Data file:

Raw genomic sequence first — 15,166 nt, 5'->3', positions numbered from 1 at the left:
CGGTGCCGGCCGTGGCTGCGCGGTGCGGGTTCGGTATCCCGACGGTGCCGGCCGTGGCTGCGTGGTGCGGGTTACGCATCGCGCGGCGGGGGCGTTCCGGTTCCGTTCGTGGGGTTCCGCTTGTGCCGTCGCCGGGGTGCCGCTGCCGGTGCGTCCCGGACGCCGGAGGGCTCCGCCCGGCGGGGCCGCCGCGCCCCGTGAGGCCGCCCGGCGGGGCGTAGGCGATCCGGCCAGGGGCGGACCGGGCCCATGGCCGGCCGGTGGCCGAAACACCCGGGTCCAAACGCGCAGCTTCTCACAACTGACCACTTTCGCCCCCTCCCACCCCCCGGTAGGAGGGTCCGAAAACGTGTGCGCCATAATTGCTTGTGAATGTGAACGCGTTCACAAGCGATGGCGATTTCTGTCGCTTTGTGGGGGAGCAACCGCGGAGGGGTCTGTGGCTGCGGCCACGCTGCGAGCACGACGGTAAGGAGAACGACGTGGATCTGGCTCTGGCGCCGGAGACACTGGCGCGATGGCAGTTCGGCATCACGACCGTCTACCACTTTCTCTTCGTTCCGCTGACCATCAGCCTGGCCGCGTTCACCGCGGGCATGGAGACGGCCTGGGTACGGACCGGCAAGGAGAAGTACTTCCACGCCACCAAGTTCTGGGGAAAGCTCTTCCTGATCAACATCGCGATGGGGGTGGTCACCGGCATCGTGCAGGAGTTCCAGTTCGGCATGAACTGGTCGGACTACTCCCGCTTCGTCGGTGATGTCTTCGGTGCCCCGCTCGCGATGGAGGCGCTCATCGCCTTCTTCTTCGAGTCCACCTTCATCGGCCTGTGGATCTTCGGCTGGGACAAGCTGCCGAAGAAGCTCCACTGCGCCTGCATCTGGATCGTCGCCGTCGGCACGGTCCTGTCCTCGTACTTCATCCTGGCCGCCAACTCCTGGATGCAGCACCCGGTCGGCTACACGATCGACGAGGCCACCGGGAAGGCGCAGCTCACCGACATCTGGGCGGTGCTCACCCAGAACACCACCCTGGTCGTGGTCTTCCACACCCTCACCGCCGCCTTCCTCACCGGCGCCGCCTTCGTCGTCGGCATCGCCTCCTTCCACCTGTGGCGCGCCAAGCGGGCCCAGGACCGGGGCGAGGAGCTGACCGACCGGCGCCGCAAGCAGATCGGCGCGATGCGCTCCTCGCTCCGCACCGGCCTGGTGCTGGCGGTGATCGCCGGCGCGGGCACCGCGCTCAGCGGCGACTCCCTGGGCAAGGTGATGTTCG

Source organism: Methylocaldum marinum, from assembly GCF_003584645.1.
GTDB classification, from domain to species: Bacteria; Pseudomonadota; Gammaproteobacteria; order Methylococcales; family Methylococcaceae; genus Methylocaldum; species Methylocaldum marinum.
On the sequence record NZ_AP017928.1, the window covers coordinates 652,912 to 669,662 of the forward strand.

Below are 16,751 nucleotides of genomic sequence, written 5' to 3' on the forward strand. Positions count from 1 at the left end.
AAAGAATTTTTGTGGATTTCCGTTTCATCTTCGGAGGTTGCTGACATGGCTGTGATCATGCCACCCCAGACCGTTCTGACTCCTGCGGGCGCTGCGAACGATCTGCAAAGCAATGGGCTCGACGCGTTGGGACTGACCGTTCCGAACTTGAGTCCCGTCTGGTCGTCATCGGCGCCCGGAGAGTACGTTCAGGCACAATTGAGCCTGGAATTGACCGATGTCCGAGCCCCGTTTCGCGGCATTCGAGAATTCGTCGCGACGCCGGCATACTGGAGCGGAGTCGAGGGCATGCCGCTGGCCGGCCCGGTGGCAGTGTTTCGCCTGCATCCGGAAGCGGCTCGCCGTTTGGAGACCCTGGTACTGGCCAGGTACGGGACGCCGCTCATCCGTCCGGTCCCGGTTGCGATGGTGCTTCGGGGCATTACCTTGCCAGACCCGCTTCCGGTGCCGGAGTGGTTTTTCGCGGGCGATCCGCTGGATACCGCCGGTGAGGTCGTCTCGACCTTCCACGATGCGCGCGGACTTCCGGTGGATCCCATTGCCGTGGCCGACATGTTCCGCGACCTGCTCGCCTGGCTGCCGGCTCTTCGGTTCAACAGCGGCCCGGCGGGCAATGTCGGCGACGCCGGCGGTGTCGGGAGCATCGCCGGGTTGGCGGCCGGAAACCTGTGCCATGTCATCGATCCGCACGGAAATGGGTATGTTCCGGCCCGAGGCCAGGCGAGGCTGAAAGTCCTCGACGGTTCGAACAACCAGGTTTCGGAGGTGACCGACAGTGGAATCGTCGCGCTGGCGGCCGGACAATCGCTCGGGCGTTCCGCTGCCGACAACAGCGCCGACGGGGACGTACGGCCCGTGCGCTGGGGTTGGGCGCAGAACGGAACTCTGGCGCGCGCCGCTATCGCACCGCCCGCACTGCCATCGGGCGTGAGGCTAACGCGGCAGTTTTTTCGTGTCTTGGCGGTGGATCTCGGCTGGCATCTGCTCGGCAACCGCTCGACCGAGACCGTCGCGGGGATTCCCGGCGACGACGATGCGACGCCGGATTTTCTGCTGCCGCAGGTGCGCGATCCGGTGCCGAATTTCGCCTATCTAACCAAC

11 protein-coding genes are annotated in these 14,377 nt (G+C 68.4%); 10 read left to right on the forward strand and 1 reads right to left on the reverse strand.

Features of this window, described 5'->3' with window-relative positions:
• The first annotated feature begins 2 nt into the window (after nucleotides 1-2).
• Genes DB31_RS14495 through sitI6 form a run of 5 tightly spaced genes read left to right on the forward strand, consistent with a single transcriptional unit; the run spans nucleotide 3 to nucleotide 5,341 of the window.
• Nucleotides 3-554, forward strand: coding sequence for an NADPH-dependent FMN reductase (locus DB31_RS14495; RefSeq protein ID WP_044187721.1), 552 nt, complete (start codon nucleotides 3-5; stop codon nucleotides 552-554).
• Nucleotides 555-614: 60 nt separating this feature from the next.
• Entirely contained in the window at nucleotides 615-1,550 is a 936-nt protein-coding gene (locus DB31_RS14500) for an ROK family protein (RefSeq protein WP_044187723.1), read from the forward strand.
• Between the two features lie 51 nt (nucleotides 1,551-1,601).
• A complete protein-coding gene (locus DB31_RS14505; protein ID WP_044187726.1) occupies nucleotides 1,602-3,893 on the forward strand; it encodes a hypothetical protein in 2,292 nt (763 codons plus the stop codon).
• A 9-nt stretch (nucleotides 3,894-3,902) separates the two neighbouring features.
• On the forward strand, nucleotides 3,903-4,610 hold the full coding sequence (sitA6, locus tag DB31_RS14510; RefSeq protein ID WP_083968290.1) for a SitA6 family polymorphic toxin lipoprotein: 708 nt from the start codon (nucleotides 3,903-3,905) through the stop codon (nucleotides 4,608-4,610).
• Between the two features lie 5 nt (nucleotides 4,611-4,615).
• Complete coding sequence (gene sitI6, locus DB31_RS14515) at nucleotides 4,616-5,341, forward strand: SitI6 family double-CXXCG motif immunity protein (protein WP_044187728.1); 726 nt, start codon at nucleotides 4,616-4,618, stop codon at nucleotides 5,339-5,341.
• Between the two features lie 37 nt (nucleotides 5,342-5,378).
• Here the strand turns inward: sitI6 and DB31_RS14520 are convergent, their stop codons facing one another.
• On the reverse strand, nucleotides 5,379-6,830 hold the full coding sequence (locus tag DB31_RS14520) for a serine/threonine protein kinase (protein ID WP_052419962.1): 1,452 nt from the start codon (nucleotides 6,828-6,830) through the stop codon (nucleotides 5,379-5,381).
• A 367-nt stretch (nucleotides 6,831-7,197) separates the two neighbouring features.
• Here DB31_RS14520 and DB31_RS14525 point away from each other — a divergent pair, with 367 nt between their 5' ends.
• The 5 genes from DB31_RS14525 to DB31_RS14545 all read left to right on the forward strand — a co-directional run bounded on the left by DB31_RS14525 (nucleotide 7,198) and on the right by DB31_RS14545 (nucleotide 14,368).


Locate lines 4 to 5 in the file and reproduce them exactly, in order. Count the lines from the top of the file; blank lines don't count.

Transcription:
GTDB classification, from domain to species: Bacteria; Pseudomonadota; Gammaproteobacteria; order Methylococcales; family Methylococcaceae; genus Methylocaldum; species Methylocaldum marinum.
On the sequence record NZ_AP017928.1, the window covers coordinates 652,912 to 669,662 of the forward strand.